Karela from Kitchen Garden

Karela (Momordica charantia) is an herb known worldwide for its well-known results in diabetes mellitus. A wonder of nature is that, it is not only beneficial in diabetes mellitus but is also very beneficial in many other disorders that have been troubling mankind, Karela is commonly grown everywhere herb of India.

It is generally found in places, which are damp and wet. It is a creeper and it climbs on other trees for supports. Generally whole plant is used but some people in India also uses outer layer of the fruit. Karela is hot in potency, and possess light and dry properties. It possesses Bitter and astringent tastes. Karela’s chemical constituents are lectin, charatin and momordicine. It also contains a polypeptide named gurmarin, which is similar to insulin in composition. Exact action is still unknown but it is well established that regular use of Karela has very good results in diseases like diabetes etc
Bitter gourd is an appetite stimulant. Hence it is used in the treatment of anorexia, a disorder in which a person is unable to eat the required amount of food.
Bitter gourd is used as a blood purifier due to its bitter tonic properties. It can heal boils and other blood related problems that show up on the skin. For treatment, a cupful of the juice of the bitter gourd must be taken each day in the morning, with a teaspoon of the juice of the citrus lemon in it.
Bitter gourd has a host of bitter chemicals in which, which are hypoglycemic in action, it has at least one substance that is like the insulin secreted by the human pancreatic glands. Hence, bitter gourd is extremely effective in the treatment of diabetes mellitus.
For diarrhea, the juice of a bitter gourd is mixed with the juice of the spring onions and lemon is given to the patient twice a day. This remedy is also effective in curing the diarrhea that is caused due to cholera.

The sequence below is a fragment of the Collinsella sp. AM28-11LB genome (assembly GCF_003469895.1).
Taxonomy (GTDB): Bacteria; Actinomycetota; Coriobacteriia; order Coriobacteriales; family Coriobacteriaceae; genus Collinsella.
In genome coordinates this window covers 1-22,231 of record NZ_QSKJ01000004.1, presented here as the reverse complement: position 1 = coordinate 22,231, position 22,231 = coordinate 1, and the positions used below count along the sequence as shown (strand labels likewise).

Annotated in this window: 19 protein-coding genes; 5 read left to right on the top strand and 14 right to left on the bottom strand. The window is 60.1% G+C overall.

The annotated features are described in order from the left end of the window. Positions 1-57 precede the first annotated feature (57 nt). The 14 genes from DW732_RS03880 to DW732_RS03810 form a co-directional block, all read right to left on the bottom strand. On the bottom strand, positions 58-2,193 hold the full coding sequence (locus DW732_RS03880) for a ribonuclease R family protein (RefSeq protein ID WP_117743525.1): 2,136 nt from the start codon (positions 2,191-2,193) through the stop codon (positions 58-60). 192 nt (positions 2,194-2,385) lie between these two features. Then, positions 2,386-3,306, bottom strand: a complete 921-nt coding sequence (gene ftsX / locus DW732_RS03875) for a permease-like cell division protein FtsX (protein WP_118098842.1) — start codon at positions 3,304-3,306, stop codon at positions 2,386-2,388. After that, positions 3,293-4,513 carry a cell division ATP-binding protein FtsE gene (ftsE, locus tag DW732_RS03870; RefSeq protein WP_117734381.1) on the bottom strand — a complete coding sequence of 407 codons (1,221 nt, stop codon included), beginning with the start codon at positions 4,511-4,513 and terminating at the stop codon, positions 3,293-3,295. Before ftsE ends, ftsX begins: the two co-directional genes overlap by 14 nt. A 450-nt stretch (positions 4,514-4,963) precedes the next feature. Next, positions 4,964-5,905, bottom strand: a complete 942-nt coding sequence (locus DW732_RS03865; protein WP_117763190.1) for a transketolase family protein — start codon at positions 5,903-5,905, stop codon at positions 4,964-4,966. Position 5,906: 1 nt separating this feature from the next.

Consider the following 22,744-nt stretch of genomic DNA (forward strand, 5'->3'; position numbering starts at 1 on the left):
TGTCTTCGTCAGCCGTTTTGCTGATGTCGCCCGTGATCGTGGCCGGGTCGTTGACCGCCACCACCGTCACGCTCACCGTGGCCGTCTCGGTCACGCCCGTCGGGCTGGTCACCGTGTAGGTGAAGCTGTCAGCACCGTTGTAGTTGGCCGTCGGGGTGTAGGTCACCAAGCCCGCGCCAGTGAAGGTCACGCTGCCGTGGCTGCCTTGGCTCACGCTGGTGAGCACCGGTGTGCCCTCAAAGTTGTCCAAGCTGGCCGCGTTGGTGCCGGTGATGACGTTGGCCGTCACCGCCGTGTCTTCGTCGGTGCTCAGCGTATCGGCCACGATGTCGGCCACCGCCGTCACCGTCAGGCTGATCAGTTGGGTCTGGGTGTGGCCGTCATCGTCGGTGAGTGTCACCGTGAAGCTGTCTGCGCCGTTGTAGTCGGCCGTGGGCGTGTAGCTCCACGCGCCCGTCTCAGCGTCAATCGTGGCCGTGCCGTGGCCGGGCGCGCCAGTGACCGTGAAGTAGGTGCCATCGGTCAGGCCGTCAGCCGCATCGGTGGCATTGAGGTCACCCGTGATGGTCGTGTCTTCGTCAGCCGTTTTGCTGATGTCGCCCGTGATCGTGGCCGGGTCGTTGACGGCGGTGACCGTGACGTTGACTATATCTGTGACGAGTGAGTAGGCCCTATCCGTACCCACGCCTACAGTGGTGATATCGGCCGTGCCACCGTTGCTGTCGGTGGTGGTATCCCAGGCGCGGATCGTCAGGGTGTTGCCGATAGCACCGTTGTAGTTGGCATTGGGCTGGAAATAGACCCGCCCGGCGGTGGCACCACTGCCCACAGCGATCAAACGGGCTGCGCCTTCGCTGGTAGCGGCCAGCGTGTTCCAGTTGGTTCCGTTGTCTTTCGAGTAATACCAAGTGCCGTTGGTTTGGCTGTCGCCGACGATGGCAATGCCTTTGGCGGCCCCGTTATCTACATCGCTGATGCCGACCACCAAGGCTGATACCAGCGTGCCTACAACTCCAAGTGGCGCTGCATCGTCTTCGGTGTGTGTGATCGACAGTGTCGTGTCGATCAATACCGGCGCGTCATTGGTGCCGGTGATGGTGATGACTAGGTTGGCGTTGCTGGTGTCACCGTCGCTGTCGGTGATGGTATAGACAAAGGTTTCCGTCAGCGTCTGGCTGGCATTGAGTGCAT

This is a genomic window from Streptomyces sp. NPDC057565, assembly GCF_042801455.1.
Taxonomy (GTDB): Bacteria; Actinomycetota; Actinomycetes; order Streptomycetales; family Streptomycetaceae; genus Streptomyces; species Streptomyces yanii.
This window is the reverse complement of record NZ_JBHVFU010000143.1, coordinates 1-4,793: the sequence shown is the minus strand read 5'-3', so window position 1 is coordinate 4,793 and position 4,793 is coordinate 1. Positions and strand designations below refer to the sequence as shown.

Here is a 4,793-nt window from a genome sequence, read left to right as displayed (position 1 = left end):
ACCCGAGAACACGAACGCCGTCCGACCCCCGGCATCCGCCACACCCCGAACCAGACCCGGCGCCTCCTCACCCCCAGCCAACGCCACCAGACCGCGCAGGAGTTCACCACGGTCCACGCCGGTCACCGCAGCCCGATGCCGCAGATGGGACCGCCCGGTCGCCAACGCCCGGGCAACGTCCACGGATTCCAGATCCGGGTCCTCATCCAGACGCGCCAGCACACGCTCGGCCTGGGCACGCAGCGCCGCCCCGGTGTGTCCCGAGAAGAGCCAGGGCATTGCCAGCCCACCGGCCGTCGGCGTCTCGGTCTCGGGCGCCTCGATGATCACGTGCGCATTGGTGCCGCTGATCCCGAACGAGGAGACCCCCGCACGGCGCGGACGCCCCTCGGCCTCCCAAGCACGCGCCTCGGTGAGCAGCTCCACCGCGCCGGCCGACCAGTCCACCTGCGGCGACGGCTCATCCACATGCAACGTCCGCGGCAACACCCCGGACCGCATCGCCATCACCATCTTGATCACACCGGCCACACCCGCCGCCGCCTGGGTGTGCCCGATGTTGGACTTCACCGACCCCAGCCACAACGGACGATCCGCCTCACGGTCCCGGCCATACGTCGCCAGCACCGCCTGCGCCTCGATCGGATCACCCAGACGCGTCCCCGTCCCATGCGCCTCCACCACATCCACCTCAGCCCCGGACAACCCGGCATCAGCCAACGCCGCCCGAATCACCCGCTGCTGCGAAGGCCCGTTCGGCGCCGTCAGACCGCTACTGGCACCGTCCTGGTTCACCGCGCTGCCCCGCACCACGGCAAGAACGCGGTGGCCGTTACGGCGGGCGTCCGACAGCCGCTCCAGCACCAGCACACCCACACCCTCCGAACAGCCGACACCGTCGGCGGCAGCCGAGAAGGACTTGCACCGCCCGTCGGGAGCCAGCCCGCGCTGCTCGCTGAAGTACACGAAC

The juice of the bitter gourd is excellent remedy for hangovers. It is also very beneficial in preventing the liver damage that occurs due to excessive alcoholism.
In case of piles, the fresh juice of bitter gourds is prescribed to the patient with positive results. Three teaspoons of juice of the bitter gourd leaves is to be extracted each morning, added to a glassful of buttermilk and then consumed on an empty stomach.
Pyorrhea is bleeding from the gums. Including bitter gourd in the daily diet or having some of its juice every morning on an empty stomach helps to reduce this problem.
It contains Gurmarin, a polypeptide considered to be similar to bovine insulin, which has been shown in experimental studies to achieve a positive sugar regulating effect by suppressing the neural response to sweet taste stimuli.
Bitter gourd principle constituents are lectins, charantin and momordicine. The fruits have long been used in India as a folk remedy for diabetes mellitus. Lectins from the bitter gourd have shown significant lipolytic and lipogenic activities. The fruits and leaves of the plant contain two alkaloids, one of them being momordicine. The plant is reported to contain a glucoside, a saponin-like substance, a resin with an unpleasant taste, an aromatic volatile oil and a mucilage. The seeds contain an alkaloid and an anthelmintic principle in the germ; they also contain urease.
Bitter gourd being rich in all the essential vitamins & minerals especially vitamin A, B1, B2, C and Iron, its regular use helps to prevent many complications such as hypertension, eye complications, neuritis and defective metabolism of carbohydrates. Rich in iron, bitter gourd has twice the beta carotene of broccoli, twice the calcium of spinach, twice the potassium of bananas, and contains vitamins C and B 1 to 3, phosphorus and good dietary fiber. It increases body’s resistance against infection.
Bitter gourd is a highly beneficial help in the treatment of blood disorders like blood boils, scabies, itching, psoriasis, ring-worm and other fungal diseases.
Helps achieve positive sugar regulating effect by suppressing the neural response to sweet taste stimuli, helpful in Diabetes Mellitus. Lectins from bitter gourd have shown significant antilipolytic and lipogenic activities. It is useful as an emetic, purgative, as an anti-helmminthic, in piles, leprosy, and jaundice.
Recent researches by a team of British doctors have established that it contains a hypoglycaemic or insulin-like principle, designated as ’plant-insulin’, which has been found highly beneficial in lowering the blood and urine sugar levels. It should, therefore, be included liberally in the diet of the diabetic.
The multiple controlled clinical studies have confirmed the advantage of the bitter gourd for people with diabetes type-II If taking with other anti-diabetic medications, please monitor your blood sugar levels closely as there is a risk of blood sugar levels dropping below normal.